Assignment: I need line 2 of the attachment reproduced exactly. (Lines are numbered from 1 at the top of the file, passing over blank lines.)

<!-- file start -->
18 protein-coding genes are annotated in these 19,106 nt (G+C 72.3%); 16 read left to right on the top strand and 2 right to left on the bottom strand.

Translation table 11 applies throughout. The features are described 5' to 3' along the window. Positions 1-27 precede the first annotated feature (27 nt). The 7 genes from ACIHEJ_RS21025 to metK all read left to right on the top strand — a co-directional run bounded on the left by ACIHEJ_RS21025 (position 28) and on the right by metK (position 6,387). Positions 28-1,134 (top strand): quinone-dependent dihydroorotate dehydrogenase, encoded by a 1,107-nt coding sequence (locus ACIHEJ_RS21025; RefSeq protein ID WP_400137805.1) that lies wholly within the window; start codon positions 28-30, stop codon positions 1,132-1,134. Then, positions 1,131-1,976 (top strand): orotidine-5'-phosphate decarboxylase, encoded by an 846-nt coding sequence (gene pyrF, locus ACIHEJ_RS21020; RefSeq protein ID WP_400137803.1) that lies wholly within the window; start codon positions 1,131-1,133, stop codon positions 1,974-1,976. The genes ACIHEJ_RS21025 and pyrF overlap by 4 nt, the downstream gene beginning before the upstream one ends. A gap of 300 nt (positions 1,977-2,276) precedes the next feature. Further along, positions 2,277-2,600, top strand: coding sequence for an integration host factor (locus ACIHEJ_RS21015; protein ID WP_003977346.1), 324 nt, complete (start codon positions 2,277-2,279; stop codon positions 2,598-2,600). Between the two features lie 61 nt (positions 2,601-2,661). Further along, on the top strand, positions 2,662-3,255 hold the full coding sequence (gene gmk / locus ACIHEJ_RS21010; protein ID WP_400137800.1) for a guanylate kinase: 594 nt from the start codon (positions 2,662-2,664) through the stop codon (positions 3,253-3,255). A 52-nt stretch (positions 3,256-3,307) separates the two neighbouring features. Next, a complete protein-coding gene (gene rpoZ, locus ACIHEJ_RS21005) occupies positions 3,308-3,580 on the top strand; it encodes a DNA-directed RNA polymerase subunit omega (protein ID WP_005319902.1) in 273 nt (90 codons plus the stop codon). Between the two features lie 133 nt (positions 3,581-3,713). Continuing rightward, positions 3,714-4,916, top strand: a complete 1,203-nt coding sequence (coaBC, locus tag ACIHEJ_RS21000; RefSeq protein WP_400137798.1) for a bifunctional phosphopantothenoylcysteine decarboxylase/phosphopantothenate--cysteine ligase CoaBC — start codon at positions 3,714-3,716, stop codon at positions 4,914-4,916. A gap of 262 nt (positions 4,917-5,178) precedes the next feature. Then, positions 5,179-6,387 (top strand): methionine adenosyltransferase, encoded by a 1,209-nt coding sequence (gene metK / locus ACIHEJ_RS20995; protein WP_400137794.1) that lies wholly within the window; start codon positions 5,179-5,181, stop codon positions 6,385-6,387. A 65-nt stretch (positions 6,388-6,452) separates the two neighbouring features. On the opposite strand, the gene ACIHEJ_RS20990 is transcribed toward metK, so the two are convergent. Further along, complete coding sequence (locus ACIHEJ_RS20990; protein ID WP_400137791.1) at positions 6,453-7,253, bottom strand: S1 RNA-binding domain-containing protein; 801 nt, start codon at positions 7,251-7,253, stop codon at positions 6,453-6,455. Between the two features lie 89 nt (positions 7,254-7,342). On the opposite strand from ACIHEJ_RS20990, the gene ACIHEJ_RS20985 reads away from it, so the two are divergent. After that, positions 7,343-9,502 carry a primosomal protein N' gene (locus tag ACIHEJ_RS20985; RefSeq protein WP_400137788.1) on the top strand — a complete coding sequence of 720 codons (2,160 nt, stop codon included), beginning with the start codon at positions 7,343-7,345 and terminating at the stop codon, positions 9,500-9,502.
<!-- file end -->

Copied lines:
Translation table 11 applies throughout. The features are described 5' to 3' along the window. Positions 1-27 precede the first annotated feature (27 nt). The 7 genes from ACIHEJ_RS21025 to metK all read left to right on the top strand — a co-directional run bounded on the left by ACIHEJ_RS21025 (position 28) and on the right by metK (position 6,387). Positions 28-1,134 (top strand): quinone-dependent dihydroorotate dehydrogenase, encoded by a 1,107-nt coding sequence (locus ACIHEJ_RS21025; RefSeq protein ID WP_400137805.1) that lies wholly within the window; start codon positions 28-30, stop codon positions 1,132-1,134. Then, positions 1,131-1,976 (top strand): orotidine-5'-phosphate decarboxylase, encoded by an 846-nt coding sequence (gene pyrF, locus ACIHEJ_RS21020; RefSeq protein ID WP_400137803.1) that lies wholly within the window; start codon positions 1,131-1,133, stop codon positions 1,974-1,976. The genes ACIHEJ_RS21025 and pyrF overlap by 4 nt, the downstream gene beginning before the upstream one ends. A gap of 300 nt (positions 1,977-2,276) precedes the next feature. Further along, positions 2,277-2,600, top strand: coding sequence for an integration host factor (locus ACIHEJ_RS21015; protein ID WP_003977346.1), 324 nt, complete (start codon positions 2,277-2,279; stop codon positions 2,598-2,600). Between the two features lie 61 nt (positions 2,601-2,661). Further along, on the top strand, positions 2,662-3,255 hold the full coding sequence (gene gmk / locus ACIHEJ_RS21010; protein ID WP_400137800.1) for a guanylate kinase: 594 nt from the start codon (positions 2,662-2,664) through the stop codon (positions 3,253-3,255). A 52-nt stretch (positions 3,256-3,307) separates the two neighbouring features. Next, a complete protein-coding gene (gene rpoZ, locus ACIHEJ_RS21005) occupies positions 3,308-3,580 on the top strand; it encodes a DNA-directed RNA polymerase subunit omega (protein ID WP_005319902.1) in 273 nt (90 codons plus the stop codon). Between the two features lie 133 nt (positions 3,581-3,713). Continuing rightward, positions 3,714-4,916, top strand: a complete 1,203-nt coding sequence (coaBC, locus tag ACIHEJ_RS21000; RefSeq protein WP_400137798.1) for a bifunctional phosphopantothenoylcysteine decarboxylase/phosphopantothenate--cysteine ligase CoaBC — start codon at positions 3,714-3,716, stop codon at positions 4,914-4,916. A gap of 262 nt (positions 4,917-5,178) precedes the next feature. Then, positions 5,179-6,387 (top strand): methionine adenosyltransferase, encoded by a 1,209-nt coding sequence (gene metK / locus ACIHEJ_RS20995; protein WP_400137794.1) that lies wholly within the window; start codon positions 5,179-5,181, stop codon positions 6,385-6,387. A 65-nt stretch (positions 6,388-6,452) separates the two neighbouring features. On the opposite strand, the gene ACIHEJ_RS20990 is transcribed toward metK, so the two are convergent. Further along, complete coding sequence (locus ACIHEJ_RS20990; protein ID WP_400137791.1) at positions 6,453-7,253, bottom strand: S1 RNA-binding domain-containing protein; 801 nt, start codon at positions 7,251-7,253, stop codon at positions 6,453-6,455. Between the two features lie 89 nt (positions 7,254-7,342). On the opposite strand from ACIHEJ_RS20990, the gene ACIHEJ_RS20985 reads away from it, so the two are divergent. After that, positions 7,343-9,502 carry a primosomal protein N' gene (locus tag ACIHEJ_RS20985; RefSeq protein WP_400137788.1) on the top strand — a complete coding sequence of 720 codons (2,160 nt, stop codon included), beginning with the start codon at positions 7,343-7,345 and terminating at the stop codon, positions 9,500-9,502.